Critics’ Picks: Billy Childish
By Johanna Fateman
Foreboding skies, strange foliage, and shadowy figures are busy with swirling and knotted brushstrokes in “I Am the Billy Childish.” The whorls of unrealistic colors on these canvases unmistakably recall van Gogh, but Billy Childish’s sincere embrace of the post-Impressionist’s gesture is assimilated into his distinct, punk-painterly economy: The swaths of taupe in Lt. Sydney A. Cloman, First Infantry, on His Horse on the Wounded Knee Battleground, 2010, are unpainted linen; his dandy palette of avocado, robin’s-egg blue, and hot pink in the bramble of Russian Shepherd Boy, 2011, is very much his own, and so is his cryptic selection of historical subjects. Alongside the paintings of the shepherd and the desolate site of the Lakota Sioux massacre hang landscapes of erupting volcanoes as well as portraits of Finnish composer Jean Sibelius and the mountaineer Toni Kurz.
The paintings fill the gallery’s ground floor, while above, an impressive grid of mounted record covers flanks vitrines of Childish’s books and zines. The collection demonstrates the prodigious and varied output of the artist, who, in his thirty-five-year span of work, has become a legendary underground character—as a painter and a writer, but particularly as a musician. A lifelong resident of Chatham, England, working with little mainstream attention, Childish has nevertheless enjoyed far-reaching influence. Cultish interest in his bands, such as Thee Headcoats (1989–2000), with their proud amateurism and raw aesthetic, informed the sound and ethos of blues-punk, indie rock, and grunge music.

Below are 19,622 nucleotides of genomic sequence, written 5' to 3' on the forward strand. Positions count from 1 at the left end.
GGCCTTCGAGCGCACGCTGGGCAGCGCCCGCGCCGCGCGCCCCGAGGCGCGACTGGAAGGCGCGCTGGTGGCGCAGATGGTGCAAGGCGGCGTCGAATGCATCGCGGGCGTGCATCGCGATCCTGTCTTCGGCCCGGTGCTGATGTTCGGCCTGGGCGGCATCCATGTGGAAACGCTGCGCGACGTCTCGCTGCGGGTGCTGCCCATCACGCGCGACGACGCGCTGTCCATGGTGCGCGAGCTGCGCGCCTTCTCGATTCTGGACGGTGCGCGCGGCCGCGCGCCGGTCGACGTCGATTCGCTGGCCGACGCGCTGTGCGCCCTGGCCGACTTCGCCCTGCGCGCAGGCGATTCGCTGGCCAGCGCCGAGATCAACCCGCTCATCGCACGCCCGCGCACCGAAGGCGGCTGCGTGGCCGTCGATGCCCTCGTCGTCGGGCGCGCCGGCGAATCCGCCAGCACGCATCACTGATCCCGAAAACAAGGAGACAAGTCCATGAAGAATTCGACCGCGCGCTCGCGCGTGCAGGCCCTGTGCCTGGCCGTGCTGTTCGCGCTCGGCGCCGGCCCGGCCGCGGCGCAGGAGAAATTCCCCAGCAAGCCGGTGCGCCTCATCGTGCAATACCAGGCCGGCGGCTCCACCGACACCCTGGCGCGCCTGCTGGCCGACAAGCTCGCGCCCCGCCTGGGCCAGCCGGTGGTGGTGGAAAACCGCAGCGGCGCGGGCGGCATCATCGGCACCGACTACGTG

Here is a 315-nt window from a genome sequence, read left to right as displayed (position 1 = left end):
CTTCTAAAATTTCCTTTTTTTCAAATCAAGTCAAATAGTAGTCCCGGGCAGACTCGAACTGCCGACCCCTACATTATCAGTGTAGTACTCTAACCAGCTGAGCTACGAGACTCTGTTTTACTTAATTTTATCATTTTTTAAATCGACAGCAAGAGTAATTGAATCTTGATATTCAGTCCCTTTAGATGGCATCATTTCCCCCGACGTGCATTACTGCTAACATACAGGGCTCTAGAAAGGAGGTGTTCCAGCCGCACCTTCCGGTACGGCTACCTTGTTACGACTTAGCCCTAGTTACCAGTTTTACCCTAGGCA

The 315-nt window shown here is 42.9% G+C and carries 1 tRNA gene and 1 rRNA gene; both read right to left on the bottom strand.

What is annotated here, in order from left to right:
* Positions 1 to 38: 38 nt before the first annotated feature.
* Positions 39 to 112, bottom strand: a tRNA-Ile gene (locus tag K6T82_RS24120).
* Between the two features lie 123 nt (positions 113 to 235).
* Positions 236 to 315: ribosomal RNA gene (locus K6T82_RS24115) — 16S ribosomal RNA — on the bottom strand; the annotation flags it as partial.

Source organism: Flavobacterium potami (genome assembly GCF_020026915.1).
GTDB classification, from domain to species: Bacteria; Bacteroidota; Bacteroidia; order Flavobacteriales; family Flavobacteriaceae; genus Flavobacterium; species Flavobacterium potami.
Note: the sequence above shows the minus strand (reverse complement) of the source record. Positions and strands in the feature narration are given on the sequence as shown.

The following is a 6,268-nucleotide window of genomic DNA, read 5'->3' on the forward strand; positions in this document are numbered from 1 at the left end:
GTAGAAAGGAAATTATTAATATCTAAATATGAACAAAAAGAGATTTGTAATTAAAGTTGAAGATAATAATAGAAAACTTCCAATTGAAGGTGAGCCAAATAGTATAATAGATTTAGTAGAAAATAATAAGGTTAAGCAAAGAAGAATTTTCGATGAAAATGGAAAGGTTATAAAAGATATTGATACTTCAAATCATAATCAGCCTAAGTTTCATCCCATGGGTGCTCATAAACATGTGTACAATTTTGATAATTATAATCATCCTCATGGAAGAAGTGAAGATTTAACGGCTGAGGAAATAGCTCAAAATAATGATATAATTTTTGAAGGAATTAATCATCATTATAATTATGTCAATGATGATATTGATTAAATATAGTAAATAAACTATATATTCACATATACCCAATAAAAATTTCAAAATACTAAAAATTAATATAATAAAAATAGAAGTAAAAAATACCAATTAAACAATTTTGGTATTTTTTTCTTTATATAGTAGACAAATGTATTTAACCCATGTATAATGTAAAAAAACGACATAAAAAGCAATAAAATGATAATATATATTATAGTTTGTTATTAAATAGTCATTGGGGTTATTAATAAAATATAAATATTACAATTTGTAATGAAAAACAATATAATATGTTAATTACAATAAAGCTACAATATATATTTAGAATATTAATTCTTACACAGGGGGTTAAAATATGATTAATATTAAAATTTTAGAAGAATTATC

While Childish’s paintings, like his songs and writings, are characterized by emotional intensity, social revolt, and unprecious execution, they have been less recognized—perhaps because, in the context of contemporary art, his spiritualism and guileless adoption of past styles have exiled his work to the perplexing margins of the art world. He’s hardly naive about this realm (he knows enough to object to its values), yet he is an unironic and steadfast practitioner of his teenage preferences: Three-chord compositions and figurative expressionism spoke to him early, and he has spoken through their forms ever since. Standing on a crate at the opening reception, he read from one of his poems: “i am a desperate man who loves the simplisity of / painting / and hates gallarys and white walls . . . also i am vincent van gough/ hiroshige / and every living breathing artist / who dares to draw god / on this planet.” For one who has cultivated an outsider position for decades, Childish played off the apparent contradiction of his performance in his beautiful exhibition with charm, and is likely satisfied by any confusion his oeuvre inspires.